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For starters, I’m not a lawyer. I have no particular expertise in those matters. I’m not the one who’ll be fighting your case. I’m not the one who will be arguing your case. I’m not the one who will be getting compensated. I’m not the one making your case.
It’s like an auto insurance company that takes your car and claims you have some sort of medical condition that can be avoided by a simple change to a few details. It also covers any lost wages and expenses in the event of a lawsuit against your insurance company.
That’s right. It seems like the social media ecosystem is growing like the internet itself, and it’s becoming quite the headache for law firms. As the number and variety of social sites grow, so do the number of companies that collect, aggregate, and sell information about their users. It’s all legal now, so social media companies like Facebook, Twitter, and Tumblr can now collect and sell information about their users’ posts.
Facebook, Twitter, and Tumblr are all major players in social media, and we’ve all been there. On a few occasions we’ve had clients who were not happy with the way they were being represented by us. In some cases it was because they were being represented by firms that were not well versed in the law. In others it was because they were representing businesses that were not well versed in the law.
While this isn’t new, the way we’re handling this is a little different. Instead of letting the information flow out in the open, we’re trying to keep it confidential. So, for example, if a client thinks that a client is being investigated by a law firm, they need to submit a full set of documents to us (such as affidavits and whatever else we might need to get the investigation closed).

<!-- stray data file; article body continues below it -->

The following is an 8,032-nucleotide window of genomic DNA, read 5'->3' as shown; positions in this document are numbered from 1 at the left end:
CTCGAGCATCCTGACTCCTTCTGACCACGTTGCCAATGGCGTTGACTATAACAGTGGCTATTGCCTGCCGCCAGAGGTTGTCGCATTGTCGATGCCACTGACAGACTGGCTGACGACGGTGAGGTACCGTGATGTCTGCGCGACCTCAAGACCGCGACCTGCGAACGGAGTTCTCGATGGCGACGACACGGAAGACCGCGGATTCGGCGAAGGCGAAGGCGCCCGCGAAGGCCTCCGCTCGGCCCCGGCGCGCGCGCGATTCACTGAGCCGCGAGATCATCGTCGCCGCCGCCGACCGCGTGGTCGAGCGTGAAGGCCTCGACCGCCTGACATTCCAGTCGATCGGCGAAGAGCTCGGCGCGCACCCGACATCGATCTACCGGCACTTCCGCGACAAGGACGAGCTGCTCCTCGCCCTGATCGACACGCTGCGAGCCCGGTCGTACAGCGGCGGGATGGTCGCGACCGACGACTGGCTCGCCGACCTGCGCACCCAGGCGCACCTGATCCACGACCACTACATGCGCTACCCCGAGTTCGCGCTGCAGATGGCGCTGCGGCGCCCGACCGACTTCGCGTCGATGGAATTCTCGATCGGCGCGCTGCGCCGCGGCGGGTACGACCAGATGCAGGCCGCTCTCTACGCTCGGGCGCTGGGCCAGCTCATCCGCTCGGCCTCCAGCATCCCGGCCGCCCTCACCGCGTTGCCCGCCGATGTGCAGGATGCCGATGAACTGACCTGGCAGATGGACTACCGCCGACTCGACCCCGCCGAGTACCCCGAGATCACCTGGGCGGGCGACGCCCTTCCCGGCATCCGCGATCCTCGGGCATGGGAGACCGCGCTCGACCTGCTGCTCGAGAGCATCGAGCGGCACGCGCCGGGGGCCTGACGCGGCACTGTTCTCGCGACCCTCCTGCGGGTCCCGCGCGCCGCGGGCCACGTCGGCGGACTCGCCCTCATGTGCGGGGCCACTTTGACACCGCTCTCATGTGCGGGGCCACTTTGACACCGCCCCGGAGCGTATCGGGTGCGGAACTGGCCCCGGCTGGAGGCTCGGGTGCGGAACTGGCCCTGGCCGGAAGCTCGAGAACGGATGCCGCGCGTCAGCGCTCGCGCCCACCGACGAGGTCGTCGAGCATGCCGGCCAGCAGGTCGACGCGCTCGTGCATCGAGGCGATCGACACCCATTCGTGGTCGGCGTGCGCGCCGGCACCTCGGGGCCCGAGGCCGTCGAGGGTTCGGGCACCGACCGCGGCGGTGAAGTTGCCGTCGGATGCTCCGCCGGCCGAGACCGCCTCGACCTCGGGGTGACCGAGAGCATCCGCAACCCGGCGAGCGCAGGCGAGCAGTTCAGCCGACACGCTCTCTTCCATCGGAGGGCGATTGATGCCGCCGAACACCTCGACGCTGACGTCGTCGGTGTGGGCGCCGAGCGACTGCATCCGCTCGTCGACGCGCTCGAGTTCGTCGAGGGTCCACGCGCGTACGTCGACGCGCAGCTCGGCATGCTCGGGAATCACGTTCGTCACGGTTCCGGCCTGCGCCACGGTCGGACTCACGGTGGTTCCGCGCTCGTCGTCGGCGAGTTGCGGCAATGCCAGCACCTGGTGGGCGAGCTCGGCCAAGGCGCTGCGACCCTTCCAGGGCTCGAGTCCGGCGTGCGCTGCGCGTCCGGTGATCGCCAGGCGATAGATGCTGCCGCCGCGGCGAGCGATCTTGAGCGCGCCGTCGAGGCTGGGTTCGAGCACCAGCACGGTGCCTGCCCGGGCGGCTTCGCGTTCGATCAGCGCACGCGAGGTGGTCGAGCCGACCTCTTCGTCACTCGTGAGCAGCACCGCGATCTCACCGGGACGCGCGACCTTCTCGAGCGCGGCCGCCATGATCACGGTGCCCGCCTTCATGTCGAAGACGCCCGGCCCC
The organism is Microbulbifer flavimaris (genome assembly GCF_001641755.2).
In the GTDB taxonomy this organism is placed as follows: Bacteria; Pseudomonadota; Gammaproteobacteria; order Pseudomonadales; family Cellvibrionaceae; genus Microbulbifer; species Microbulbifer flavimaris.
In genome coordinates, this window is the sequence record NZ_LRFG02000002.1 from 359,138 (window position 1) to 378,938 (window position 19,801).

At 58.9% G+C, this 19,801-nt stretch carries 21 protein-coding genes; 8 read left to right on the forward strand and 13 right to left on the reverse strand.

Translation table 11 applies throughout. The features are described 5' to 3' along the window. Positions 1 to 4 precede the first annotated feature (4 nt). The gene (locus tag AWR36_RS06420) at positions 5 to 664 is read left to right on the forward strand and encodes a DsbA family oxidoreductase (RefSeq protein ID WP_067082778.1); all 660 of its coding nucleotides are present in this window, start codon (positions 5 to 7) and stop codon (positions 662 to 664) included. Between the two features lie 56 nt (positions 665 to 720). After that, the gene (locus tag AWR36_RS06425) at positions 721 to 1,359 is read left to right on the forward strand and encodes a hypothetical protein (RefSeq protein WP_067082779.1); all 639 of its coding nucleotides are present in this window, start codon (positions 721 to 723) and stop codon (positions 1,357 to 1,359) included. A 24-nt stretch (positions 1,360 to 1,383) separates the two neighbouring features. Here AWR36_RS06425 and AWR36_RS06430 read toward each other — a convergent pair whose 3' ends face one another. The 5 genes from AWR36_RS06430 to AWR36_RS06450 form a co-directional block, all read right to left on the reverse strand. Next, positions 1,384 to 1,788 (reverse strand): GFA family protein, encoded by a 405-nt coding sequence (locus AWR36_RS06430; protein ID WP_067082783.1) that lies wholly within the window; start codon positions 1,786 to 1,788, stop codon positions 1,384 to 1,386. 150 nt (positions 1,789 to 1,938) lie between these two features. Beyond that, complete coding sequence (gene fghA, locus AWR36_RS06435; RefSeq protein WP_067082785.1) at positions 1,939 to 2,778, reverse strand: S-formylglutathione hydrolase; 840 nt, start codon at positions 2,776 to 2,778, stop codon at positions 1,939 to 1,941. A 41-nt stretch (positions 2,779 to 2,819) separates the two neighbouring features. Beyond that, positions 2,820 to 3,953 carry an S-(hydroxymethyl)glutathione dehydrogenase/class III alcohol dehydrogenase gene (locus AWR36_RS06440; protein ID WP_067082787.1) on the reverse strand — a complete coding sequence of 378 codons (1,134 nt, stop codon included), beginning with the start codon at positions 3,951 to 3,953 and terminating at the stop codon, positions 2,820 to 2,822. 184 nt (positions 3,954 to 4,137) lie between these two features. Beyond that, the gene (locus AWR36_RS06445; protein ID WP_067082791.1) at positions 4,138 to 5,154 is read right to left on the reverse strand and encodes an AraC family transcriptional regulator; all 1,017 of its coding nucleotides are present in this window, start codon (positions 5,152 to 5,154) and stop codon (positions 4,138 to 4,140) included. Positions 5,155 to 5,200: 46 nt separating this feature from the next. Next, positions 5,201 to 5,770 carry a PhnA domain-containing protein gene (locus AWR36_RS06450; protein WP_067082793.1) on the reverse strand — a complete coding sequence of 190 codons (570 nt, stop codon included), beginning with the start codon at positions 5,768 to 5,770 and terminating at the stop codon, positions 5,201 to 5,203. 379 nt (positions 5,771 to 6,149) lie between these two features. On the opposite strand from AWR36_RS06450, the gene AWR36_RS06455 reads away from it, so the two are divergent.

This whole situation is similar to what happens in legal discovery, where attorneys are given documents to review, and they get in touch with the client and ask them if they think the documents are relevant. If the client says yes, then you have to give them the documents. Of course, with discovery, it isnt just the lawyers that are getting docs.
In a lot of cases, however, they are just not worth the time or expense of getting to trial. This is especially true if the information is not relevant to the case. When it comes to social media, as it is often, the information could be used to prove or disprove a claim. In other words, if someone posts something on Facebook, and it is relevant to the case, then it is worth investigating (although again, this depends on what the information is).
Lawyers, especially those in the social media and technology worlds, have taken a lot of flak lately for putting up their Facebook pages for people to read their personal opinions and reactions with. The people I talk to who say they have such a page are usually shocked when I tell them it does not have a Facebook page. Their lawyer has told them that they can just have that page in their own words and that it is not necessary to have a personal account.
Yes, people have a right to privacy. But the social media world has seen an explosion in the frequency of the posts. If it’s in the public record, it can be used against you. It’s one thing to post a personal opinion or reaction on Facebook without your lawyer getting involved. But to post it in the first place and then not have your attorney even get involved? It’s a big deal.
The truth is that you can be held responsible for the actions of another person even if you weren’t involved. If you were, it’s hard to argue that you’re not responsible. If you are, then you are responsible. The problem is that in the digital world, it is virtually impossible to prove who is or isn’t involved. It’s easy to say that someone posted something on Facebook or Twitter and then didn’t tell their lawyer what they posted.